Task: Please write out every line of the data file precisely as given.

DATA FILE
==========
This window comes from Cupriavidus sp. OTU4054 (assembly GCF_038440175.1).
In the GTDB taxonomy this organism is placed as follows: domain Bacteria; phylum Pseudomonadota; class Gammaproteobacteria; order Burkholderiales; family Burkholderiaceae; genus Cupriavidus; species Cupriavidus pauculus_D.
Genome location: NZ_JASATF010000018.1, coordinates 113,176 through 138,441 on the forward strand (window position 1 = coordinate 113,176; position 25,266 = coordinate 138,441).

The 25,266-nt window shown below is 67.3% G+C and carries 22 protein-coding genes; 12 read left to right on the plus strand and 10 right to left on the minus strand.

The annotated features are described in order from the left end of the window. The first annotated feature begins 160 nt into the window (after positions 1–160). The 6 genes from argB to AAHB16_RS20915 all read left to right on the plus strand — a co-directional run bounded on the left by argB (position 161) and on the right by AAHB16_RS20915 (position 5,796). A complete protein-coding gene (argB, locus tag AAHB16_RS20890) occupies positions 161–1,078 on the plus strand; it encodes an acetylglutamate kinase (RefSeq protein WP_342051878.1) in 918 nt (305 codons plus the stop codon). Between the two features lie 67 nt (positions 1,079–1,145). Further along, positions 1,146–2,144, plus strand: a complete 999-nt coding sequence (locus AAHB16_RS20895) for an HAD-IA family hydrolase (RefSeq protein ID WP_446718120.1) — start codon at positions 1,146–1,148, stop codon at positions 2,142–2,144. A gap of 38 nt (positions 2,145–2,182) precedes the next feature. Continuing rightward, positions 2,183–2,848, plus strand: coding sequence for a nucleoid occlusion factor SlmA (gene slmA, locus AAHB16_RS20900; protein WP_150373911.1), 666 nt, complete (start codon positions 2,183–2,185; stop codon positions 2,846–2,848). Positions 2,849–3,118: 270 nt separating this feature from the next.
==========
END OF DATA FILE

This window comes from Cupriavidus sp. OTU4054 (assembly GCF_038440175.1).
In the GTDB taxonomy this organism is placed as follows: domain Bacteria; phylum Pseudomonadota; class Gammaproteobacteria; order Burkholderiales; family Burkholderiaceae; genus Cupriavidus; species Cupriavidus pauculus_D.
Genome location: NZ_JASATF010000018.1, coordinates 113,176 through 138,441 on the forward strand (window position 1 = coordinate 113,176; position 25,266 = coordinate 138,441).

The 25,266-nt window shown below is 67.3% G+C and carries 22 protein-coding genes; 12 read left to right on the plus strand and 10 right to left on the minus strand.

The annotated features are described in order from the left end of the window. The first annotated feature begins 160 nt into the window (after positions 1–160). The 6 genes from argB to AAHB16_RS20915 all read left to right on the plus strand — a co-directional run bounded on the left by argB (position 161) and on the right by AAHB16_RS20915 (position 5,796). A complete protein-coding gene (argB, locus tag AAHB16_RS20890) occupies positions 161–1,078 on the plus strand; it encodes an acetylglutamate kinase (RefSeq protein WP_342051878.1) in 918 nt (305 codons plus the stop codon). Between the two features lie 67 nt (positions 1,079–1,145). Further along, positions 1,146–2,144, plus strand: a complete 999-nt coding sequence (locus AAHB16_RS20895) for an HAD-IA family hydrolase (RefSeq protein ID WP_446718120.1) — start codon at positions 1,146–1,148, stop codon at positions 2,142–2,144. A gap of 38 nt (positions 2,145–2,182) precedes the next feature. Continuing rightward, positions 2,183–2,848, plus strand: coding sequence for a nucleoid occlusion factor SlmA (gene slmA, locus AAHB16_RS20900; protein WP_150373911.1), 666 nt, complete (start codon positions 2,183–2,185; stop codon positions 2,846–2,848). Positions 2,849–3,118: 270 nt separating this feature from the next.